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Voice Over Microphones
I have no idea how many different types of microphones there are out there available for purchase, but if you told me that there were like 100,000 I wouldn't doubt you.
So when it comes time to get your first mic or upgrade to a better mic, the choices can be overwhelming to say the least.
I always tell people that buying a microphone is kinda like buying a pair of shoes - in that it's really best if you "try before you buy." Just like we all have differently shaped feet, we all have different voices and there is no one mic that is perfect for every voice type out there.
So, if you can, go to a place that sells microphones and ask if you can try some out. The helpful sales person might try to just tell you what you need and have you buy it on the spot, but unless that person has made a couple hundred thousand dollars in the voice over industry, you really shouldn't take their advice. I'm sure that they mean well, but odds are that they are more familiar with using microphones in a live music context and that is a completely different ball of beeswax. Even if they are familiar with studio applications, a singing voice and an acting voice have different considerations on a technical and aesthetic level.
If you find that you just can't make up your mind and need to know more, don't hesitate to send me an email and I will be glad to help answer any of your questions.
Neumann U87 Ai
I want to warn you right off the bat that this is the most expensive microphone on the list and unless you have already booked a few hundred thousand dollars worth of voice work, or just happen to have a very rich uncle who owes you a couple of years worth of birthday presents, you might want to just scroll on past this mic.
Seriously, the next mic down is totally amazing and you can get three of them for the price of just one of these.
But if you have the means, you should absolutely purchase this microphone and never look back.
Simply put, the Neumann U87 Ai is to recording vocals like Meryl Streep and Tom Hanks are to acting.
Sennheiser MKH 416
There is so much to love about the Sennheiser MKH 416, it's hard to know where to start singing its praises. It is my preferred mic for almost all of my voice work.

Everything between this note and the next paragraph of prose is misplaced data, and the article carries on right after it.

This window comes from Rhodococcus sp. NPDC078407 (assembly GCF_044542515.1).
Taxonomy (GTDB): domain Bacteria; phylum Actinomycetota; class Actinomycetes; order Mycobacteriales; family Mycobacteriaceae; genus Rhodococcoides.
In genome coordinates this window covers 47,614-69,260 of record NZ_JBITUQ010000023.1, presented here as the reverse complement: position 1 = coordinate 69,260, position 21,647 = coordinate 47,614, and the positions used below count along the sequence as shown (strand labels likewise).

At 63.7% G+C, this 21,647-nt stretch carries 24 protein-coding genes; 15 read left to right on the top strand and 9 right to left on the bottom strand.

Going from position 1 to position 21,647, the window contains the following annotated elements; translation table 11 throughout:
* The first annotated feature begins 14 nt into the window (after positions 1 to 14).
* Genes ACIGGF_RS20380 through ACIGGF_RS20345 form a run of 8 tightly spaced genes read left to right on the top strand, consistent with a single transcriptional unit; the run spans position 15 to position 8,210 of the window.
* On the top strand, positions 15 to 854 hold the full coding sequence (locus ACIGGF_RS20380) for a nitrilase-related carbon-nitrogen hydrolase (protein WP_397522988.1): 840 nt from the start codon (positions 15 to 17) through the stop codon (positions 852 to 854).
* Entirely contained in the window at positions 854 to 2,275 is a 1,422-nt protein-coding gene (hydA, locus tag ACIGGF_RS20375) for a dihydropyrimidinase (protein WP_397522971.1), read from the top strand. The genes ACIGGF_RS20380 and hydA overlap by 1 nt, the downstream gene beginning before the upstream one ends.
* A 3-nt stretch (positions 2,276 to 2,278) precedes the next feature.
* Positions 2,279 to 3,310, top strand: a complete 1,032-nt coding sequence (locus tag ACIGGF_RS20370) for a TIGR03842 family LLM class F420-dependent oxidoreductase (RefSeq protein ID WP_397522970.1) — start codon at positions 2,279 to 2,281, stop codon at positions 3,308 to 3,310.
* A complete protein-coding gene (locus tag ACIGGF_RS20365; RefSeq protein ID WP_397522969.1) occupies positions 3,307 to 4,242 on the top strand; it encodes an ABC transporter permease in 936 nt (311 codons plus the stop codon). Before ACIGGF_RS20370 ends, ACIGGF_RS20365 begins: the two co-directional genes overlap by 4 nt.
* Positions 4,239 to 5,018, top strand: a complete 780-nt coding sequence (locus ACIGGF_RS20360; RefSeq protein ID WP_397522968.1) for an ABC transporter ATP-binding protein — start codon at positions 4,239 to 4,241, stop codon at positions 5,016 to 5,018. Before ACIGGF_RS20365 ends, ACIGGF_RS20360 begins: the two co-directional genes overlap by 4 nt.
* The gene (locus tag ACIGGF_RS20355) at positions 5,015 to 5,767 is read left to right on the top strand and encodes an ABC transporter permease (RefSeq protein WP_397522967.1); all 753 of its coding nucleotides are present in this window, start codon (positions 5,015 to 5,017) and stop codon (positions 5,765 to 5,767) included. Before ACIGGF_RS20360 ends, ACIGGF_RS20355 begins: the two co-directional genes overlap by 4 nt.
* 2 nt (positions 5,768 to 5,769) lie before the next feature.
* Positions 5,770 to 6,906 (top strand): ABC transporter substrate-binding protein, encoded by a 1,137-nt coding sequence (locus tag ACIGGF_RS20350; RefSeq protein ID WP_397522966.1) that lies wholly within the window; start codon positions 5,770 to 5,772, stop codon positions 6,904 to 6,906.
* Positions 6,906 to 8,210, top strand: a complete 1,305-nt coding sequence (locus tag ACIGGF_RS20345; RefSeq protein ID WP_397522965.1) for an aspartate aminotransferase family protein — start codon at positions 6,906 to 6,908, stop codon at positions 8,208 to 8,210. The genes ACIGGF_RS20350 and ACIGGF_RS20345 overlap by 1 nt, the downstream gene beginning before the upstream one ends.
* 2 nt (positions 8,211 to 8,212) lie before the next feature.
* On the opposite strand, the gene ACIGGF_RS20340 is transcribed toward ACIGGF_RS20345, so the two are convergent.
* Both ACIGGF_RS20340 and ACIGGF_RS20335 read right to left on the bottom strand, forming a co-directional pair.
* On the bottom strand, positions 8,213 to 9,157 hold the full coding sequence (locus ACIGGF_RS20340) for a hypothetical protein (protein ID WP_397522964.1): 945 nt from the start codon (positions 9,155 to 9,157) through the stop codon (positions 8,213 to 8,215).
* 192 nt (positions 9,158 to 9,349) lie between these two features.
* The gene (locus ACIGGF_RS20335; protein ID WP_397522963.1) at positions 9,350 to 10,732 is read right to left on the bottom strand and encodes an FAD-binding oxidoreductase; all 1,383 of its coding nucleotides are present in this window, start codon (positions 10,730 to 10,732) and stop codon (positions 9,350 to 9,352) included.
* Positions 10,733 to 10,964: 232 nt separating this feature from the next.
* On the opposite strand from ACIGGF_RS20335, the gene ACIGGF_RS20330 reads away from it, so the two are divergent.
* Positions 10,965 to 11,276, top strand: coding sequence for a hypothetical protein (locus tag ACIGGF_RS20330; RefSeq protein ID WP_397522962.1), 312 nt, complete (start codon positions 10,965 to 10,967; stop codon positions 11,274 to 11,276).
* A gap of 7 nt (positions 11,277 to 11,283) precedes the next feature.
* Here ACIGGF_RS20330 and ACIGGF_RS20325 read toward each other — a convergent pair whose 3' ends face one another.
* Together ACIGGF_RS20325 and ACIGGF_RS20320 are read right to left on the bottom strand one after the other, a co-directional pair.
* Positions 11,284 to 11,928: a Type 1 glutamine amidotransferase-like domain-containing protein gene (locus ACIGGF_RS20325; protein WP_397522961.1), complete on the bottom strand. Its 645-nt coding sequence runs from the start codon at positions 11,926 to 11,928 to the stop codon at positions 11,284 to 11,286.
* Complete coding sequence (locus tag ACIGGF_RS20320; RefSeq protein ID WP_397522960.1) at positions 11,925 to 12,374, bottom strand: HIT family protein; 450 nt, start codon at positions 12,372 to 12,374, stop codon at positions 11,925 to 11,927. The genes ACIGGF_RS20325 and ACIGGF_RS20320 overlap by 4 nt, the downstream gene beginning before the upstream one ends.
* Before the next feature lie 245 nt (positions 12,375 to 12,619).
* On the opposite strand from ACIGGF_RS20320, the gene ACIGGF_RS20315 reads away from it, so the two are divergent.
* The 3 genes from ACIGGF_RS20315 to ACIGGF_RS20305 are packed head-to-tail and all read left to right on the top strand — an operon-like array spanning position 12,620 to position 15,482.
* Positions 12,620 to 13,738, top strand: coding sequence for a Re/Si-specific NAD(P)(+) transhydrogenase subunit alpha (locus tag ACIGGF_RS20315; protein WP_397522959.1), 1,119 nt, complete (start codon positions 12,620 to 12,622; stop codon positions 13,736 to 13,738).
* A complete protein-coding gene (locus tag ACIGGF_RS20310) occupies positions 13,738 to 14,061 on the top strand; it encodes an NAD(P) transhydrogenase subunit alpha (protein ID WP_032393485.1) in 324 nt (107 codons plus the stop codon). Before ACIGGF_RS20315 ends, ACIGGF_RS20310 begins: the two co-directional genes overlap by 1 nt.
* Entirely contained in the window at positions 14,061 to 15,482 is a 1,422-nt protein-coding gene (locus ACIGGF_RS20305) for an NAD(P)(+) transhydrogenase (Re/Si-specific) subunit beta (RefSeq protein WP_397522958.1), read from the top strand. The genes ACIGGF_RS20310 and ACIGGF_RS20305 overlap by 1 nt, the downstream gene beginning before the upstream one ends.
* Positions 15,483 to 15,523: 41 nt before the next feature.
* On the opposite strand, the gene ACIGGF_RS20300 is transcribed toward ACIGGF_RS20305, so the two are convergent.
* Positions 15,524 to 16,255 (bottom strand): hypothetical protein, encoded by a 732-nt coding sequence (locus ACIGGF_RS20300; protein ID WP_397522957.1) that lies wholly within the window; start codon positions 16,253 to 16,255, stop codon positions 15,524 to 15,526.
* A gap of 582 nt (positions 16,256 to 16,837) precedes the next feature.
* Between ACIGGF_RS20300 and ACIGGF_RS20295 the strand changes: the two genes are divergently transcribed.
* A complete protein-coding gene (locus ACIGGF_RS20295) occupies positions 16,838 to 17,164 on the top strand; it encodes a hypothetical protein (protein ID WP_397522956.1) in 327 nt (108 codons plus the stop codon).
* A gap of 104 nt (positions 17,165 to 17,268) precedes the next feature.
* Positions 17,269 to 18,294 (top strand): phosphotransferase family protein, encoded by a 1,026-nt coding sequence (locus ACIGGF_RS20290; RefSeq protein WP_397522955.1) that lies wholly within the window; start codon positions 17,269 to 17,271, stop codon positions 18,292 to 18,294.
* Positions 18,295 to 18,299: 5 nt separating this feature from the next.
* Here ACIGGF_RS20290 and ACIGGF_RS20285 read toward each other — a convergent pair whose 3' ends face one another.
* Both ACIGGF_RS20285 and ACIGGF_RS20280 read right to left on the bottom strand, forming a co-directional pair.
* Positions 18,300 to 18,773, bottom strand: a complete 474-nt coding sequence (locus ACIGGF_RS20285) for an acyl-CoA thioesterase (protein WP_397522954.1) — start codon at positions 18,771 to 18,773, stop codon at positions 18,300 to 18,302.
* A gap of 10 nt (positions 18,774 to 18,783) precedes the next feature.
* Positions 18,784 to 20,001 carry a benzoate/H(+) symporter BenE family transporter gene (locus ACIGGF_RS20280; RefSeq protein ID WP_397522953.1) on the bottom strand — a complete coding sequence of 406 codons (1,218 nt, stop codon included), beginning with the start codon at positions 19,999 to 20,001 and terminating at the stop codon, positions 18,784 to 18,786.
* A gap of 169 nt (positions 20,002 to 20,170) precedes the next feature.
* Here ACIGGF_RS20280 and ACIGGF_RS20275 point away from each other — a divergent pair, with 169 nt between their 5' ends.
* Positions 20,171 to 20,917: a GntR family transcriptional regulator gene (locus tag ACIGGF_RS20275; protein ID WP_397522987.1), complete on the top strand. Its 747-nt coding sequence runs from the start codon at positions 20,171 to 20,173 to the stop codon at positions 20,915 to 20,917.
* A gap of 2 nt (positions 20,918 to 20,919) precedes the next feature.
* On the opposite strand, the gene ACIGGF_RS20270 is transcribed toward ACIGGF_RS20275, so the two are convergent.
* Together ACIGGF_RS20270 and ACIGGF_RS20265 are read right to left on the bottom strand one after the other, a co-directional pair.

Some of my favorite things about this mic are;
It's unmatched ability to exclude unwanted sounds
solid durable construction and amazing portability (perfect for travel)
high sensitivity (giving you a lower noise floor)
fantastic sound quality and response (sounds better with less EQ work)
reputation (tell people that you use a 416 and they know you care about quality)
Just like the Sennheiser 416, the Neumann TLM 103 enjoys a stellar reputation. And while the TLM 103 doesn't travel as well and doesn't reject unwanted sounds like the 416, it does make up for it with sounding as smooth and warm as melted butter.
This mic is the second most expensive on my list, but it is worth every cent for the way it wraps our voices up like birthday gifts and delivers them with such accuracy and precision.
I like to say that it's the perfect mic for the words that work wonders.
The Sennheiser MK4 is to the 416 like a road car is to a track car.
You don't need 720 hp to go pick up your kid from school and you don't need all of the engineering in the 416 to do most of the work of a good quality microphone.
The Sennheiser MK4 is a fantastic mic for the price, and delivers a warm clean sound as well as many other microphones twice its price.
It doesn't travel as well as its 416 sibling, but it does handle the majority of voice over work bringing respectable detail without sibilance issues and enough warmth to bring out the sexy in any voice.
The best microphones are those that inspire confidence in their users. For me, the name Rode is synonymous with confidence.
The NT 1 Kit is hands down my favorite package on the market and I don't expect that to change anytime soon.
While I am NOT a fan of the NT1-A, I adore the simplicity and warm sound of the NT 1. The kit that comes with it gives you some amazing bang for your buck. (NOTE: you can get the kit with or without the interface)
If you're just getting started and lost as to where to begin with your gear, save yourself a ton of money and time by getting the Rode NT1 Kit.
(Again, DO NOT GET THE NT1-A. Remember: NT 1 = good. NT 1-A = Bad)
The Rode NTG 3 brings you that great warmth of quality Rode engineering in a shotgun mic that is close to the Sennheiser 416 in many respects.
Is the NTG 3 as good as the MKH 416 across the board? No.
But again, for a lower priced alternative, it is a great tool for voice work.
You get the advantage of the shotgun pickup pattern and greater portability / durability without having to give up much sound quality or frequency range. You may be tempted into getting the NTG2 or NTG4, but resist those temptations. Think of the NTG3 as the sweet spot right in the middle of two mics that I feel miss the mark.
The Shure SM7B is a wonderful mic for people with a challenging recording environment or for those looking for a darker tone instead of a more detailed high end.
If you need something that rejects background noise but can't spring for the pricey shotgun mics, this may be your salvation.
There is a richness and fullness to this mic that you don't get with the Rode mics, but you sacrifice some upper frequency clarity and definition.
The SM7B is also great for spaces that are hard to treat or larger than a typical recording booth size and won't put a big dent in your bank account.